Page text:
Format

Send to

Choose Destination

Links from PubMed

See comment in PubMed Commons below
J Womens Health (Larchmt). 2010 Jun;19(6):1195-200. doi: 10.1089/jwh.2009.1623.

Race/Ethnicity and pregnancy decision making: the role of fatalism and subjective social standing.

Author information

1
Department of Obstetrics, Gynecology and Reproductive Sciences, University of California, San Francisco, California 94143-0132, USA. bryanta@obgyn.ucsf.edu

Abstract

OBJECTIVE:

Rates of unintended pregnancy in the United States differ by race and ethnicity. We examined whether these differences might be explained by maternal fatalism and subjective social standing.

METHODS:

We used data from 1070 pregnant women of sociodemographically diverse backgrounds enrolled in prenatal care in the San Francisco Bay area. Logistic regression was used to explore the relationship between attitude variables and a measure of pregnancy decision making ("not trying to get pregnant").

RESULTS:

African American women were more likely than others to report not trying to get pregnant with the current pregnancy (adjusted odds ratio [AOR] 2.04, 95% confidence interval [95% CI] 1.22-3.43, p = 0.007). Higher subjective social standing was associated with a lower likelihood of not trying among white and U.S.-born women only (AOR 0.67, p = 0.001 and AOR 0.75, p < 0.001, respectively. Fatalism was associated with not trying in bivariate but not multivariable analyses.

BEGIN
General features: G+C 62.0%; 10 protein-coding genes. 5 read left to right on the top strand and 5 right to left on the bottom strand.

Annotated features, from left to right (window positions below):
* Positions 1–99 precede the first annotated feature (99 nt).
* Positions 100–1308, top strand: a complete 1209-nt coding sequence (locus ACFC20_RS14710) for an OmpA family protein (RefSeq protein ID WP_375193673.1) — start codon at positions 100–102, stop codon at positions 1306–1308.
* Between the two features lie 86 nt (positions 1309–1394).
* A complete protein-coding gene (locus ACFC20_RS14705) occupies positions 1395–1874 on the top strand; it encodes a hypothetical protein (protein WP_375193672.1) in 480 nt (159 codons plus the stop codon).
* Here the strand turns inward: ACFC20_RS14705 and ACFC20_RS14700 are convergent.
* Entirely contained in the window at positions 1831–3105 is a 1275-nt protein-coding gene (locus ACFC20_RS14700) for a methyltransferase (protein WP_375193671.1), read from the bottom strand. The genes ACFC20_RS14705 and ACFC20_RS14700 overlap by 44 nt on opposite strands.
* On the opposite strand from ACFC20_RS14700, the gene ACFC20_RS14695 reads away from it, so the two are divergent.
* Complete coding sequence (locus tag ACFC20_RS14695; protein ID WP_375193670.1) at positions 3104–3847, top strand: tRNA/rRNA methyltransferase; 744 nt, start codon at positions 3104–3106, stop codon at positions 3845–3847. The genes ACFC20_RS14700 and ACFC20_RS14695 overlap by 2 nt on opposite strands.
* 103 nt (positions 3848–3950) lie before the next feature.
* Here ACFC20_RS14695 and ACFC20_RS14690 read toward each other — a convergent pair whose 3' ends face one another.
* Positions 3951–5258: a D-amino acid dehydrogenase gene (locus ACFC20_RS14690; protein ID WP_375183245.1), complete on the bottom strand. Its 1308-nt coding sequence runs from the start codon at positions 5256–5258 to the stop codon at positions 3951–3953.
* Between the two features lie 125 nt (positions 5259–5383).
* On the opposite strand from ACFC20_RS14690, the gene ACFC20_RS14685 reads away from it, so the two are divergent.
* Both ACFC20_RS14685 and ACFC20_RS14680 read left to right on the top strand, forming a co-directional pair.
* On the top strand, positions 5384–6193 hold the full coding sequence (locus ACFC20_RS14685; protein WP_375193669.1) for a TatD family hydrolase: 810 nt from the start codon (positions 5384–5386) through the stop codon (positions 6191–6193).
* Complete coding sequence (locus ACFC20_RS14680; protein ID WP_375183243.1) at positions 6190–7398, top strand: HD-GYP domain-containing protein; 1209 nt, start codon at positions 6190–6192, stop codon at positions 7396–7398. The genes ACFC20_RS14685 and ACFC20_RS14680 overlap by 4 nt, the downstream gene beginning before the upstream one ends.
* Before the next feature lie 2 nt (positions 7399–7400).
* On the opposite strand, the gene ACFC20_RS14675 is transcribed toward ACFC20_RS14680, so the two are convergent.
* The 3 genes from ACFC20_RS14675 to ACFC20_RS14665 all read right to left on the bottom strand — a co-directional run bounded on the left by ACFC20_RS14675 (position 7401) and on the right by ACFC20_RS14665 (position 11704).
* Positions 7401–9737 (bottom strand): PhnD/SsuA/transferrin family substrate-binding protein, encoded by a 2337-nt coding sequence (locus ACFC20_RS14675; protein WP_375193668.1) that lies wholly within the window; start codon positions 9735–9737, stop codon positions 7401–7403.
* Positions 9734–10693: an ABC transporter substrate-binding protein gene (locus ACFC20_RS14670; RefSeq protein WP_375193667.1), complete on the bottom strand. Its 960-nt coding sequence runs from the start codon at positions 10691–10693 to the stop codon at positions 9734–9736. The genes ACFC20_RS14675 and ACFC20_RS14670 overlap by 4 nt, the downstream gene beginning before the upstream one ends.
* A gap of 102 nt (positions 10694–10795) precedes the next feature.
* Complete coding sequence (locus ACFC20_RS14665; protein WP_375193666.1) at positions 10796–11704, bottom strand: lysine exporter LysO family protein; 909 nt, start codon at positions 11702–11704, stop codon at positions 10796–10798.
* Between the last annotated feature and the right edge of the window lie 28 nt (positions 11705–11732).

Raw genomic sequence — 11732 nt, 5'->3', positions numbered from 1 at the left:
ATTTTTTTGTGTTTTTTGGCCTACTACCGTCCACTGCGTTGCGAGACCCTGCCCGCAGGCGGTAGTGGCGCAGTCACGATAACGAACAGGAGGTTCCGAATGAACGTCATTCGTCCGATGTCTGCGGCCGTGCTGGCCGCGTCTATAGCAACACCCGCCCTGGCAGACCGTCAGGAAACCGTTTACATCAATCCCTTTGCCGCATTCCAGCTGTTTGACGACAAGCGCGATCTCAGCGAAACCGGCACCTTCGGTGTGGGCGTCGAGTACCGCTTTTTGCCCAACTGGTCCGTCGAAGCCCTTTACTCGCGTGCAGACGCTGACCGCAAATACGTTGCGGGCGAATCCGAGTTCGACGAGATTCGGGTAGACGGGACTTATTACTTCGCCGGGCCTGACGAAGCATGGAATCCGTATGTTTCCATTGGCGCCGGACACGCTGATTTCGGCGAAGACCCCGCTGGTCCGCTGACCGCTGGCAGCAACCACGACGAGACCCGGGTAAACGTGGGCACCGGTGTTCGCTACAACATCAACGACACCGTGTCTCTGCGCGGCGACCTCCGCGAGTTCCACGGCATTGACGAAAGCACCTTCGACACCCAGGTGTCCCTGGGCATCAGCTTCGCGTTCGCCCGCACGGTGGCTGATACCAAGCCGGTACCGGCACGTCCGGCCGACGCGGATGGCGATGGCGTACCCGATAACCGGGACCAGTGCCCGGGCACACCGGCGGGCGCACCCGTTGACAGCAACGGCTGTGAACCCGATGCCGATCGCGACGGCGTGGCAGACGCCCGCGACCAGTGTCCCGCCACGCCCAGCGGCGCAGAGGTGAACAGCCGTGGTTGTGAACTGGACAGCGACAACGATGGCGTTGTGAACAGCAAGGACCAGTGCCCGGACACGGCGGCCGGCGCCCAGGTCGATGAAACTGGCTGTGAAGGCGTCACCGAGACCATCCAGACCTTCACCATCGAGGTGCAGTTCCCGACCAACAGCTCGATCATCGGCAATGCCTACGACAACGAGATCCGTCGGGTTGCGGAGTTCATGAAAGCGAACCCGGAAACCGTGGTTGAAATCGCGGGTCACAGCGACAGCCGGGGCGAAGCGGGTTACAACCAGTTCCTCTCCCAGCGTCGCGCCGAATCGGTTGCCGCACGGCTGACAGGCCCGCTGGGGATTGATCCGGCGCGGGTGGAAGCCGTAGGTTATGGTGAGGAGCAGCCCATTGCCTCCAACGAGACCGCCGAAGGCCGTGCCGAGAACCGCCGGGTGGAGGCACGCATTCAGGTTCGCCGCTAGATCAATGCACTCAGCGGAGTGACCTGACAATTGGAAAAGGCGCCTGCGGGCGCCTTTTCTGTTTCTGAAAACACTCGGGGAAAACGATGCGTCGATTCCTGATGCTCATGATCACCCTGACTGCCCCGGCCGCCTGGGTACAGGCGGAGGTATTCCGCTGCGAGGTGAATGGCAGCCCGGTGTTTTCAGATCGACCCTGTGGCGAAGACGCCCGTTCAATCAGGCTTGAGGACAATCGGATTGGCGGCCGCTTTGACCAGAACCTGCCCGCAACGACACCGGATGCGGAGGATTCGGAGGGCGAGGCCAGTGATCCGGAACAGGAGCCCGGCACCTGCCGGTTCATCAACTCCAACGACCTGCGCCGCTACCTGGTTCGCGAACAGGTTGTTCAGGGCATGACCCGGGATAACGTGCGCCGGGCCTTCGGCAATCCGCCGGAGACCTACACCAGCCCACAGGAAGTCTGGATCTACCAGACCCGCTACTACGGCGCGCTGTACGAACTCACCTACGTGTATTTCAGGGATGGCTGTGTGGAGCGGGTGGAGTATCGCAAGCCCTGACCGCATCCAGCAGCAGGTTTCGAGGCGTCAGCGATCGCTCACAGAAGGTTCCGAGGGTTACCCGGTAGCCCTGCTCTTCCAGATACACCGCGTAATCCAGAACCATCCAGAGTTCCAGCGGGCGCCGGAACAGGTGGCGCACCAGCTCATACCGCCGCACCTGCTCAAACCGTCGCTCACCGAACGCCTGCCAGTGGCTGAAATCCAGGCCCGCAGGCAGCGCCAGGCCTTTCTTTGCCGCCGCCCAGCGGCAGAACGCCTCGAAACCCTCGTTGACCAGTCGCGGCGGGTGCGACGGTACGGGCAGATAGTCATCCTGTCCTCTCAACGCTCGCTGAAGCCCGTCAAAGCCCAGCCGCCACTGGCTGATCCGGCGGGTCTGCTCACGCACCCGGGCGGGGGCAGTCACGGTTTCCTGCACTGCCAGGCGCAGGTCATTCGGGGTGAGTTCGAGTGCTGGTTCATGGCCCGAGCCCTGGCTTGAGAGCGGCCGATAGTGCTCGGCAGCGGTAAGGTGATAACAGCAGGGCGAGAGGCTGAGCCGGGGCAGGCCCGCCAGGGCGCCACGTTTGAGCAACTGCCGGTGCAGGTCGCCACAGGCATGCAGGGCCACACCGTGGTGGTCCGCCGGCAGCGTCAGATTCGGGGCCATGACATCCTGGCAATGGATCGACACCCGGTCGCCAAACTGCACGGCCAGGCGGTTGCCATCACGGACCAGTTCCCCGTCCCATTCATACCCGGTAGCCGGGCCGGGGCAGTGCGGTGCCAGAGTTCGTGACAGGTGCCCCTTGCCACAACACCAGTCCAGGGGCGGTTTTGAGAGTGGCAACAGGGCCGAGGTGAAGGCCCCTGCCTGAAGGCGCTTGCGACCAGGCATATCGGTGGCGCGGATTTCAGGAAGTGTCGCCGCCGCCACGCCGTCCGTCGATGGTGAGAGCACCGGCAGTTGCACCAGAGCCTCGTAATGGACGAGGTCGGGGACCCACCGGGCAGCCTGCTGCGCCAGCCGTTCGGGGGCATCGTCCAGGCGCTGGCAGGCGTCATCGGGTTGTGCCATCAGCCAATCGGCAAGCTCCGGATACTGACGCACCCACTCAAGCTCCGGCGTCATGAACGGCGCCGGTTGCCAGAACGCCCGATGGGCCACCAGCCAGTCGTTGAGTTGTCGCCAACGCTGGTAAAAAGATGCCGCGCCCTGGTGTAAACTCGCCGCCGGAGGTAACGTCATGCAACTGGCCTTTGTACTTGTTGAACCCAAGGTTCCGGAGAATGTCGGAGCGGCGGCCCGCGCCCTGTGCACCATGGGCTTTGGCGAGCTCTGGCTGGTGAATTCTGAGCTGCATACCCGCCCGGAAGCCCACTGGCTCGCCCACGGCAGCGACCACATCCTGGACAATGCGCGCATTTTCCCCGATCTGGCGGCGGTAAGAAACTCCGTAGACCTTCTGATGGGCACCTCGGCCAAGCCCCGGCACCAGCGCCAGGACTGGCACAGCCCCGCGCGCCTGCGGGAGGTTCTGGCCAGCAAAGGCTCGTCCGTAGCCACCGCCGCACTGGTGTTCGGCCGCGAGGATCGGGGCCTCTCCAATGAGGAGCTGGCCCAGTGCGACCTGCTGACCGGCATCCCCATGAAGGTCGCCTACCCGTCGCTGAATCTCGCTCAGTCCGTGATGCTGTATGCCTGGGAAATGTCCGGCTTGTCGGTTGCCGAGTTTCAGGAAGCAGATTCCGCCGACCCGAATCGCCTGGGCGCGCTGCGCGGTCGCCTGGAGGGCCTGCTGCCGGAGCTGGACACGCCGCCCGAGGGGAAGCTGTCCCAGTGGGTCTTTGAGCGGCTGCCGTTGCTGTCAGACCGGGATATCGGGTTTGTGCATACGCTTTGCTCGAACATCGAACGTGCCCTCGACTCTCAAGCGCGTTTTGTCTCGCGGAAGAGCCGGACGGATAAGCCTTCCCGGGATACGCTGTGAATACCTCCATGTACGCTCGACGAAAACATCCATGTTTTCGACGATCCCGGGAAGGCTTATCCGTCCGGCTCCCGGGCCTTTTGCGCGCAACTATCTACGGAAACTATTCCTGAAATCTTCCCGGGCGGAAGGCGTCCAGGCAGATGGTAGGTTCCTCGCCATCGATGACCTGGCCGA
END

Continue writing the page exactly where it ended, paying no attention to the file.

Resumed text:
CONCLUSIONS:

In this population, the likelihood of reporting not trying to get pregnant was higher among racial/ethnic minorities regardless of subjective social standing. Programs aimed at reduction in unintended pregnancy rates need to be targeted to a broader population of women.

PMID:
20469962
PMCID:
PMC2924781
DOI:
10.1089/jwh.2009.1623
[Indexed for MEDLINE]
Free PMC Article
PubMed Commons home

PubMed Commons

0 comments
How to join PubMed Commons

    Supplemental Content

    Full text links

    Icon for Mary Ann Liebert, Inc. Icon for PubMed Central
    Loading ...
    Support Center